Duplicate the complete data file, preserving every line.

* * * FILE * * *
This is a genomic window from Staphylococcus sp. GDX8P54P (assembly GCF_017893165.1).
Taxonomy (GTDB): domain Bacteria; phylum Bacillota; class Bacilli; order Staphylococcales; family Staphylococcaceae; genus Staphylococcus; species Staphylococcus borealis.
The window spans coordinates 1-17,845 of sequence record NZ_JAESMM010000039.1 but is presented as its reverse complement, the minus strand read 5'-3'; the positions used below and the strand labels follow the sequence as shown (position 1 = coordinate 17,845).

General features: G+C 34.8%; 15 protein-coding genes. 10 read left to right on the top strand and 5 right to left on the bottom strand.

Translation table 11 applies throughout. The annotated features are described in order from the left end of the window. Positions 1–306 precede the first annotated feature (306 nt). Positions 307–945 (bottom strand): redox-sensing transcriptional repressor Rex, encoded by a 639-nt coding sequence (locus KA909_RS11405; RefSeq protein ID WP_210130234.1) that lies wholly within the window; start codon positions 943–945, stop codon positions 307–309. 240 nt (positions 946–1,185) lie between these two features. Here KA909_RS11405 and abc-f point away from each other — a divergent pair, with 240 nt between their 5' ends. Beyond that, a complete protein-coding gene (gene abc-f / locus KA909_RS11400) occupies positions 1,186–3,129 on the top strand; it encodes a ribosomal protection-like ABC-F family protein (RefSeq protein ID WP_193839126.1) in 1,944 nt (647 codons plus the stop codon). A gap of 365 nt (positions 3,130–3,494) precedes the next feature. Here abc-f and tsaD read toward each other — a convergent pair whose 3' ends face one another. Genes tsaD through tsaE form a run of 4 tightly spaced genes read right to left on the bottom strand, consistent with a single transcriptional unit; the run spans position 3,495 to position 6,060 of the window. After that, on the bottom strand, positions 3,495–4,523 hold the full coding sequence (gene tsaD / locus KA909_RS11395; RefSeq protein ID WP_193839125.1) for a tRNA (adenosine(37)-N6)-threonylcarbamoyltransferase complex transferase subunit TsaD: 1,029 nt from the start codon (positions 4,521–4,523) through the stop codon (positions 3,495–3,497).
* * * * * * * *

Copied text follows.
This is a genomic window from Staphylococcus sp. GDX8P54P (assembly GCF_017893165.1).
Taxonomy (GTDB): domain Bacteria; phylum Bacillota; class Bacilli; order Staphylococcales; family Staphylococcaceae; genus Staphylococcus; species Staphylococcus borealis.
The window spans coordinates 1-17,845 of sequence record NZ_JAESMM010000039.1 but is presented as its reverse complement, the minus strand read 5'-3'; the positions used below and the strand labels follow the sequence as shown (position 1 = coordinate 17,845).

General features: G+C 34.8%; 15 protein-coding genes. 10 read left to right on the top strand and 5 right to left on the bottom strand.

Translation table 11 applies throughout. The annotated features are described in order from the left end of the window. Positions 1–306 precede the first annotated feature (306 nt). Positions 307–945 (bottom strand): redox-sensing transcriptional repressor Rex, encoded by a 639-nt coding sequence (locus KA909_RS11405; RefSeq protein ID WP_210130234.1) that lies wholly within the window; start codon positions 943–945, stop codon positions 307–309. 240 nt (positions 946–1,185) lie between these two features. Here KA909_RS11405 and abc-f point away from each other — a divergent pair, with 240 nt between their 5' ends. Beyond that, a complete protein-coding gene (gene abc-f / locus KA909_RS11400) occupies positions 1,186–3,129 on the top strand; it encodes a ribosomal protection-like ABC-F family protein (RefSeq protein ID WP_193839126.1) in 1,944 nt (647 codons plus the stop codon). A gap of 365 nt (positions 3,130–3,494) precedes the next feature. Here abc-f and tsaD read toward each other — a convergent pair whose 3' ends face one another. Genes tsaD through tsaE form a run of 4 tightly spaced genes read right to left on the bottom strand, consistent with a single transcriptional unit; the run spans position 3,495 to position 6,060 of the window. After that, on the bottom strand, positions 3,495–4,523 hold the full coding sequence (gene tsaD / locus KA909_RS11395; RefSeq protein ID WP_193839125.1) for a tRNA (adenosine(37)-N6)-threonylcarbamoyltransferase complex transferase subunit TsaD: 1,029 nt from the start codon (positions 4,521–4,523) through the stop codon (positions 3,495–3,497).